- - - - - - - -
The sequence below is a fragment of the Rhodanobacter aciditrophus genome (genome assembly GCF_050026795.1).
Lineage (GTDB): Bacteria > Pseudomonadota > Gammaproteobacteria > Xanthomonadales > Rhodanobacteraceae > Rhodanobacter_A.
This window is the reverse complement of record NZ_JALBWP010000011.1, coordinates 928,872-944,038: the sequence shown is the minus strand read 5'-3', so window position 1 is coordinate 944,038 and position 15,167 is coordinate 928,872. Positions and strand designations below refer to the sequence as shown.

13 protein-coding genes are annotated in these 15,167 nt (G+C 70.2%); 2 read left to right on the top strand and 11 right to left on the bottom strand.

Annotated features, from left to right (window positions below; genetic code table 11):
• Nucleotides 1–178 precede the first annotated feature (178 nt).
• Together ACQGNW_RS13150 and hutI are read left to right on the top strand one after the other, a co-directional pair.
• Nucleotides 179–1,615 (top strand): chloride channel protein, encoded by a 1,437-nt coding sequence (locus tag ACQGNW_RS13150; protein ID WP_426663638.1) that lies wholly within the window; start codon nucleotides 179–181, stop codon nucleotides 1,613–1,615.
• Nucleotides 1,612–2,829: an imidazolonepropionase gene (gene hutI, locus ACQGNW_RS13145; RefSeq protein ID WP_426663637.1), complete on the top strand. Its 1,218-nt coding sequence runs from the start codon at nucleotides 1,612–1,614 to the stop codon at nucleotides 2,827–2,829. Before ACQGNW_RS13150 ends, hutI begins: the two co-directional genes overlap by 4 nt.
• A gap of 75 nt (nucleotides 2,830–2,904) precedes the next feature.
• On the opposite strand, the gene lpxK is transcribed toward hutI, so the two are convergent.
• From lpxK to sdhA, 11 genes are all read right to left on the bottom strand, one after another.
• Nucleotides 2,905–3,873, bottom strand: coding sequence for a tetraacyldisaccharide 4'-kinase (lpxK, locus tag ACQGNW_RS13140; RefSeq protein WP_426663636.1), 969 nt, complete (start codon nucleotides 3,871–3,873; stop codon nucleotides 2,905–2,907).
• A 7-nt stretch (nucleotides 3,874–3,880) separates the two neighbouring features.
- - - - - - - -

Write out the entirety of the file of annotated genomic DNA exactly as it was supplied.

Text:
The sequence below is a fragment of the Rhodanobacter aciditrophus genome (genome assembly GCF_050026795.1).
Lineage (GTDB): Bacteria > Pseudomonadota > Gammaproteobacteria > Xanthomonadales > Rhodanobacteraceae > Rhodanobacter_A.
This window is the reverse complement of record NZ_JALBWP010000011.1, coordinates 928,872-944,038: the sequence shown is the minus strand read 5'-3', so window position 1 is coordinate 944,038 and position 15,167 is coordinate 928,872. Positions and strand designations below refer to the sequence as shown.

13 protein-coding genes are annotated in these 15,167 nt (G+C 70.2%); 2 read left to right on the top strand and 11 right to left on the bottom strand.

Annotated features, from left to right (window positions below; genetic code table 11):
• Nucleotides 1–178 precede the first annotated feature (178 nt).
• Together ACQGNW_RS13150 and hutI are read left to right on the top strand one after the other, a co-directional pair.
• Nucleotides 179–1,615 (top strand): chloride channel protein, encoded by a 1,437-nt coding sequence (locus tag ACQGNW_RS13150; protein ID WP_426663638.1) that lies wholly within the window; start codon nucleotides 179–181, stop codon nucleotides 1,613–1,615.
• Nucleotides 1,612–2,829: an imidazolonepropionase gene (gene hutI, locus ACQGNW_RS13145; RefSeq protein ID WP_426663637.1), complete on the top strand. Its 1,218-nt coding sequence runs from the start codon at nucleotides 1,612–1,614 to the stop codon at nucleotides 2,827–2,829. Before ACQGNW_RS13150 ends, hutI begins: the two co-directional genes overlap by 4 nt.
• A gap of 75 nt (nucleotides 2,830–2,904) precedes the next feature.
• On the opposite strand, the gene lpxK is transcribed toward hutI, so the two are convergent.
• From lpxK to sdhA, 11 genes are all read right to left on the bottom strand, one after another.
• Nucleotides 2,905–3,873, bottom strand: coding sequence for a tetraacyldisaccharide 4'-kinase (lpxK, locus tag ACQGNW_RS13140; RefSeq protein WP_426663636.1), 969 nt, complete (start codon nucleotides 3,871–3,873; stop codon nucleotides 2,905–2,907).
• A 7-nt stretch (nucleotides 3,874–3,880) separates the two neighbouring features.